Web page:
November 8, 2017 / 9:35 PM / 2 years ago

Brazil moves to dilute unpopular pension reform bill

BRASILIA (Reuters) - Brazilian congressional leaders will meet on Thursday to agree on a watered down version of an unpopular pension reform bill after the government conceded it cannot muster enough support for its proposed belt-tightening.

Brazil's benchmark stock index Bovespa .BVSP jumped, closing 2.7 percent higher on news of the renewed push to reduce the cost of the country's generous pension system. A day earlier, the index fell to a two-month low after President Michel Temer said the pension bill might not pass this year.

Congressman Arthur Maia, who is overseeing the pension bill in the lower house, said party leaders would meet to decide on a pared-back proposal that can win approval.

The government’s deputy whip in the lower house, Congressman Darcísio Perondi, said a deal was in the works in the governing coalition to come up with a “more palatable” proposal as soon as Friday, but drawing up an amended bill could take two to three weeks.

Maia told reporters Congress has a narrow window of opportunity to pass a bill to reduce a deficit that cost Brazil its investment grade credit rating, threatening a fiscal crisis in Latin America’s largest economy.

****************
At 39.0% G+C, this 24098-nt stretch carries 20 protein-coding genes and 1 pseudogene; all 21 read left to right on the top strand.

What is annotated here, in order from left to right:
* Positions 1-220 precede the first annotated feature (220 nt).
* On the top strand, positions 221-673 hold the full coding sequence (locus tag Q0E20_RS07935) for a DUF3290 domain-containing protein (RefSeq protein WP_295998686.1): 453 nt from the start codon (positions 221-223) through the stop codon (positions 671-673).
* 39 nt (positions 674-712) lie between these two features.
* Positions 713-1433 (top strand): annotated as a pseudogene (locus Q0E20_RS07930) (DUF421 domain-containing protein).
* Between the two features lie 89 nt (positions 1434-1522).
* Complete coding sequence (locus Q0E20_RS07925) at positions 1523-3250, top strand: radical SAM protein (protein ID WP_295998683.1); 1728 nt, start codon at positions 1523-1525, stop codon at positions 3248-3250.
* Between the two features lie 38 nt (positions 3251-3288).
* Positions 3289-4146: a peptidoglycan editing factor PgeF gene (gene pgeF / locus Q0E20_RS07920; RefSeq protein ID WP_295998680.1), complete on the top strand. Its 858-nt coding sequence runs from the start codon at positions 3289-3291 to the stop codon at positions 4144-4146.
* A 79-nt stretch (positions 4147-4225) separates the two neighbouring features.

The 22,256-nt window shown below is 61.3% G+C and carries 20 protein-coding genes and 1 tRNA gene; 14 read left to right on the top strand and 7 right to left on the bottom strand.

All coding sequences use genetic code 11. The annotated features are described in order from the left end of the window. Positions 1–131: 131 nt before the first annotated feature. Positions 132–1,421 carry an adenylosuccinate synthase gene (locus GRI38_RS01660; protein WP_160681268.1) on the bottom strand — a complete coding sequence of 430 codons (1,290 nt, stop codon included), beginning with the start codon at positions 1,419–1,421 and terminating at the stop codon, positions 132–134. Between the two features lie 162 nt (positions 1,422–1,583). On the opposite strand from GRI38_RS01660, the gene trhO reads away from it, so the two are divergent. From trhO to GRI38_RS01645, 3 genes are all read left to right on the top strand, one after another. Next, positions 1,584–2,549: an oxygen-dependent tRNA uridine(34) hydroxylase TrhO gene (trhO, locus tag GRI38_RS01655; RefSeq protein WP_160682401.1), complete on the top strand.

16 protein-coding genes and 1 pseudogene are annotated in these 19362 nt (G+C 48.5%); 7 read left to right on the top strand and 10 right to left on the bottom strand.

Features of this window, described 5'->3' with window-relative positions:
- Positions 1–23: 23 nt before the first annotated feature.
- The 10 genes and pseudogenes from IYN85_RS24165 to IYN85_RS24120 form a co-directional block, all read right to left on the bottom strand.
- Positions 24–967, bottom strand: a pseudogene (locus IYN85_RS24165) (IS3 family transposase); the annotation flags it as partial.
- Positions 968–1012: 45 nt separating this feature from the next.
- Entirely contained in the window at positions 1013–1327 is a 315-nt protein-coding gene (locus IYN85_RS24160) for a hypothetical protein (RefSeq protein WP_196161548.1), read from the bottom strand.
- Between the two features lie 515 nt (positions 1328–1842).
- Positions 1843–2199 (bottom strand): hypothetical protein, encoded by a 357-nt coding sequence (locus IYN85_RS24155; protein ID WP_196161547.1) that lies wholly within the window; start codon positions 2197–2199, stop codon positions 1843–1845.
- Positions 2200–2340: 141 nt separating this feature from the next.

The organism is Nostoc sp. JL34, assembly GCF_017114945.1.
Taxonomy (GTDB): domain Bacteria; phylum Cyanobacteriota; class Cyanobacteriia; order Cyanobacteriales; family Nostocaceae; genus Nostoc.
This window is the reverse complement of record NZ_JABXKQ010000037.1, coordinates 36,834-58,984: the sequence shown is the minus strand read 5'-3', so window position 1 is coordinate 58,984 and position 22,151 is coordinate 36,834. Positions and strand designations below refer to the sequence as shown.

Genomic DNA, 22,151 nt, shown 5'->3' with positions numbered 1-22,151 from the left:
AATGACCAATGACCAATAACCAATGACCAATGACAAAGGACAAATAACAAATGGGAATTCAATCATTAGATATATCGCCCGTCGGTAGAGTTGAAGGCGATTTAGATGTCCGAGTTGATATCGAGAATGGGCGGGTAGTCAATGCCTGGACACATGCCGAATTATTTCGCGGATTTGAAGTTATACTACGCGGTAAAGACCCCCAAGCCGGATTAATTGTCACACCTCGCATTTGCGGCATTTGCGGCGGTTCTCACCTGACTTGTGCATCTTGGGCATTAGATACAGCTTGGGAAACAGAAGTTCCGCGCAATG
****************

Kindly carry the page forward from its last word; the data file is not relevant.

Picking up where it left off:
With Brazil entering an election year in 2018, Maia said the measure must clear the lower house by Dec. 15 or wait until after the general elections in October.

The amended bill will have to include a minimum age of retirement if it is to have any impact on the deficit, Maia said, adding it also must reduce generous benefits for civil servants, who retire in their early 50s with pensions more than 50 times greater than a rural worker.

The amended proposal will keep the establishment of a minimum retirement age of 65 for men and 62 for women, but other details such as required years of contributions must still be worked out, Perondi said. The average retirement age is now 55.

Perondi said the government currently has no more than 250 votes in favor of pension reform in the lower house, short of the 308 needed to amend the constitution. He said the government would seek more support in coming weeks.

The government’s economic team has been reluctant to dilute the reform bill, warning that costly pensions are the major cause of Brazil’s budget crisis.

Finance Minister Henrique Meirelles said that without major change, social security pensions could consume 80 percent of the federal budget in a few years.

Additional reporting by Lisandra Paraguassú and Marcela Ayres; Writing by Anthony Boadle; Editing by David Gregorio

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